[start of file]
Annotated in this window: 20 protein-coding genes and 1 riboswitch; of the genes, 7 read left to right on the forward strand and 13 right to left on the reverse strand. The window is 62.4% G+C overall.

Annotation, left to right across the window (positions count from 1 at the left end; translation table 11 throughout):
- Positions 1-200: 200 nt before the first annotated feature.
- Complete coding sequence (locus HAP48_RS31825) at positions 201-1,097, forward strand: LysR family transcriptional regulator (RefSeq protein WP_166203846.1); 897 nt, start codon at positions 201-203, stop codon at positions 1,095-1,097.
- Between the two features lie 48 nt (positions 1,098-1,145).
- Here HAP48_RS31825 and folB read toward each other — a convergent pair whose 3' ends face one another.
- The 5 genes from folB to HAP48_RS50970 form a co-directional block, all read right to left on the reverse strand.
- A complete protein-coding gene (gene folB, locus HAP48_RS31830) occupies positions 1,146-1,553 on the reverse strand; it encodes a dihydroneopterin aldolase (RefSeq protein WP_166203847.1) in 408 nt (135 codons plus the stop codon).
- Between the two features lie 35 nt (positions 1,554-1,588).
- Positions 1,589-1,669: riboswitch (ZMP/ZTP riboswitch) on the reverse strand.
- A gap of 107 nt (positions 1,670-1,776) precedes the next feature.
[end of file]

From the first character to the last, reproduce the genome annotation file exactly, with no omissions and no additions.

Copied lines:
Annotated in this window: 20 protein-coding genes and 1 riboswitch; of the genes, 7 read left to right on the forward strand and 13 right to left on the reverse strand. The window is 62.4% G+C overall.

Annotation, left to right across the window (positions count from 1 at the left end; translation table 11 throughout):
- Positions 1-200: 200 nt before the first annotated feature.
- Complete coding sequence (locus HAP48_RS31825) at positions 201-1,097, forward strand: LysR family transcriptional regulator (RefSeq protein WP_166203846.1); 897 nt, start codon at positions 201-203, stop codon at positions 1,095-1,097.
- Between the two features lie 48 nt (positions 1,098-1,145).
- Here HAP48_RS31825 and folB read toward each other — a convergent pair whose 3' ends face one another.
- The 5 genes from folB to HAP48_RS50970 form a co-directional block, all read right to left on the reverse strand.
- A complete protein-coding gene (gene folB, locus HAP48_RS31830) occupies positions 1,146-1,553 on the reverse strand; it encodes a dihydroneopterin aldolase (RefSeq protein WP_166203847.1) in 408 nt (135 codons plus the stop codon).
- Between the two features lie 35 nt (positions 1,554-1,588).
- Positions 1,589-1,669: riboswitch (ZMP/ZTP riboswitch) on the reverse strand.
- A gap of 107 nt (positions 1,670-1,776) precedes the next feature.